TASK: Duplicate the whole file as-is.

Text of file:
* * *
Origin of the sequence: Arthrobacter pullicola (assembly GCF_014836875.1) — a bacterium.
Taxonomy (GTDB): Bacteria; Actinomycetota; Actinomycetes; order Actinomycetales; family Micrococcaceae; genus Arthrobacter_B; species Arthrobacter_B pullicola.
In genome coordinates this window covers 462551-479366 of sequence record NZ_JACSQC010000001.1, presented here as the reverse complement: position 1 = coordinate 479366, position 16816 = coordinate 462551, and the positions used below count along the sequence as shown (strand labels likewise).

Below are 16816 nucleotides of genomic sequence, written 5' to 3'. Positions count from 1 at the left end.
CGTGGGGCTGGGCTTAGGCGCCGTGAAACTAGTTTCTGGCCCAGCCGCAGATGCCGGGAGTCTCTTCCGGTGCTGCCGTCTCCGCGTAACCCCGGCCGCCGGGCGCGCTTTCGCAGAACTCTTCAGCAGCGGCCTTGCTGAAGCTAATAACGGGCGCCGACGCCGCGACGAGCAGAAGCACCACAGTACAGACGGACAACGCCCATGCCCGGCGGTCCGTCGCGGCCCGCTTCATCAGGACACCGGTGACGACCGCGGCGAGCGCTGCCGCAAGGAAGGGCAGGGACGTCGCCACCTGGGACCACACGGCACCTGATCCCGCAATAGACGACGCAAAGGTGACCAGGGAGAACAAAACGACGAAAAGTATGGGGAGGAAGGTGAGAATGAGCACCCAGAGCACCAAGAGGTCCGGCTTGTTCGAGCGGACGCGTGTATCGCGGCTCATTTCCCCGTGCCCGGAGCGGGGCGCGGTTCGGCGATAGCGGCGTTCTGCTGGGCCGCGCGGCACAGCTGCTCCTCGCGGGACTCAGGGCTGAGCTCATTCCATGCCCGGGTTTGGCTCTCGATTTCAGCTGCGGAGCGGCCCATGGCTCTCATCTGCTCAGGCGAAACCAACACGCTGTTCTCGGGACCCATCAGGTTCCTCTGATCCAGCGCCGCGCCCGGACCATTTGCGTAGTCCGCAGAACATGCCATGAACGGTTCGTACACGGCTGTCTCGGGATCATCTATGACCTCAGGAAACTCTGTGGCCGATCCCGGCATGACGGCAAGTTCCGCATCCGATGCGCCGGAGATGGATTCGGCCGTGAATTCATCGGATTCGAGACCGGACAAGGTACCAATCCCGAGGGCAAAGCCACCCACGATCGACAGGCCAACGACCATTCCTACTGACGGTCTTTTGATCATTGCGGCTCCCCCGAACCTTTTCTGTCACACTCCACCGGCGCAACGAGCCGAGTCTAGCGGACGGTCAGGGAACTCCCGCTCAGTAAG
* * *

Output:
Origin of the sequence: Arthrobacter pullicola (assembly GCF_014836875.1) — a bacterium.
Taxonomy (GTDB): Bacteria; Actinomycetota; Actinomycetes; order Actinomycetales; family Micrococcaceae; genus Arthrobacter_B; species Arthrobacter_B pullicola.
In genome coordinates this window covers 462551-479366 of sequence record NZ_JACSQC010000001.1, presented here as the reverse complement: position 1 = coordinate 479366, position 16816 = coordinate 462551, and the positions used below count along the sequence as shown (strand labels likewise).

Below are 16816 nucleotides of genomic sequence, written 5' to 3'. Positions count from 1 at the left end.
CGTGGGGCTGGGCTTAGGCGCCGTGAAACTAGTTTCTGGCCCAGCCGCAGATGCCGGGAGTCTCTTCCGGTGCTGCCGTCTCCGCGTAACCCCGGCCGCCGGGCGCGCTTTCGCAGAACTCTTCAGCAGCGGCCTTGCTGAAGCTAATAACGGGCGCCGACGCCGCGACGAGCAGAAGCACCACAGTACAGACGGACAACGCCCATGCCCGGCGGTCCGTCGCGGCCCGCTTCATCAGGACACCGGTGACGACCGCGGCGAGCGCTGCCGCAAGGAAGGGCAGGGACGTCGCCACCTGGGACCACACGGCACCTGATCCCGCAATAGACGACGCAAAGGTGACCAGGGAGAACAAAACGACGAAAAGTATGGGGAGGAAGGTGAGAATGAGCACCCAGAGCACCAAGAGGTCCGGCTTGTTCGAGCGGACGCGTGTATCGCGGCTCATTTCCCCGTGCCCGGAGCGGGGCGCGGTTCGGCGATAGCGGCGTTCTGCTGGGCCGCGCGGCACAGCTGCTCCTCGCGGGACTCAGGGCTGAGCTCATTCCATGCCCGGGTTTGGCTCTCGATTTCAGCTGCGGAGCGGCCCATGGCTCTCATCTGCTCAGGCGAAACCAACACGCTGTTCTCGGGACCCATCAGGTTCCTCTGATCCAGCGCCGCGCCCGGACCATTTGCGTAGTCCGCAGAACATGCCATGAACGGTTCGTACACGGCTGTCTCGGGATCATCTATGACCTCAGGAAACTCTGTGGCCGATCCCGGCATGACGGCAAGTTCCGCATCCGATGCGCCGGAGATGGATTCGGCCGTGAATTCATCGGATTCGAGACCGGACAAGGTACCAATCCCGAGGGCAAAGCCACCCACGATCGACAGGCCAACGACCATTCCTACTGACGGTCTTTTGATCATTGCGGCTCCCCCGAACCTTTTCTGTCACACTCCACCGGCGCAACGAGCCGAGTCTAGCGGACGGTCAGGGAACTCCCGCTCAGTAAG